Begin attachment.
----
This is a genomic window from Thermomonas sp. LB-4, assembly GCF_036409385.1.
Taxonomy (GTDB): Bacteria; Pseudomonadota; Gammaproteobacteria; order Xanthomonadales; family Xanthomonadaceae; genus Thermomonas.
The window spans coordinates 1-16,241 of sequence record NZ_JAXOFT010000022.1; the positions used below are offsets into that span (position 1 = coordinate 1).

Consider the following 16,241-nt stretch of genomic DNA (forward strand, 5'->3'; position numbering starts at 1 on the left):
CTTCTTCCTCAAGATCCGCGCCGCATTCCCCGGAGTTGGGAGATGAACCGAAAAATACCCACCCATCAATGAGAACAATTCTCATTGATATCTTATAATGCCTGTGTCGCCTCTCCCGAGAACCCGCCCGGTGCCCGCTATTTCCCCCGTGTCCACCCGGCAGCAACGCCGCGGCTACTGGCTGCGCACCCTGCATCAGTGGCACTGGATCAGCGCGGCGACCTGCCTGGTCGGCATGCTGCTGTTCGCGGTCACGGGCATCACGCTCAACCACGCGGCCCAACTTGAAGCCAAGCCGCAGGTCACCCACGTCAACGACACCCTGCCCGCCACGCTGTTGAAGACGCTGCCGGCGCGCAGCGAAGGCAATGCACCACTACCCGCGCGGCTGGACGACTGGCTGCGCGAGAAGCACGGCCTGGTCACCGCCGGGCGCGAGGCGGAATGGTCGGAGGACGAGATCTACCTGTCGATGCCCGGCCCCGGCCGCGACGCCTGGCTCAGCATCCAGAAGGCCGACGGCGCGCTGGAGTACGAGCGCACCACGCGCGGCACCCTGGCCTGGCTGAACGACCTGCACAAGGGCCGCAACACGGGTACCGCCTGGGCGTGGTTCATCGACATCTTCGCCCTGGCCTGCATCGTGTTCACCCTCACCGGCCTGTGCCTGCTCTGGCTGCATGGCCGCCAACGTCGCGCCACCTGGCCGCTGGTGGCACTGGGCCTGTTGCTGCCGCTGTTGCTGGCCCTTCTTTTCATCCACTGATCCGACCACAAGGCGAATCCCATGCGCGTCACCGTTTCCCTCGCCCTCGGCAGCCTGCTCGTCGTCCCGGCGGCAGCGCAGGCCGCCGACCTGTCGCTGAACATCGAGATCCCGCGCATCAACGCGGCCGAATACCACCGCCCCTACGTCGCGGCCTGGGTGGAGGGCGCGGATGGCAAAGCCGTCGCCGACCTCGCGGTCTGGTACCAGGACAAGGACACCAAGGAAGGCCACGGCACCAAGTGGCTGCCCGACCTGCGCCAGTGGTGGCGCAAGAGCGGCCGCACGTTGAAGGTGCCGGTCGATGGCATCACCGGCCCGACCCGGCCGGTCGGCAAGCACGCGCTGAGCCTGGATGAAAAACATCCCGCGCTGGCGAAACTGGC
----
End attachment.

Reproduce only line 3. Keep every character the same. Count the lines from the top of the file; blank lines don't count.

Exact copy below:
The window spans coordinates 1-16,241 of sequence record NZ_JAXOFT010000022.1; the positions used below are offsets into that span (position 1 = coordinate 1).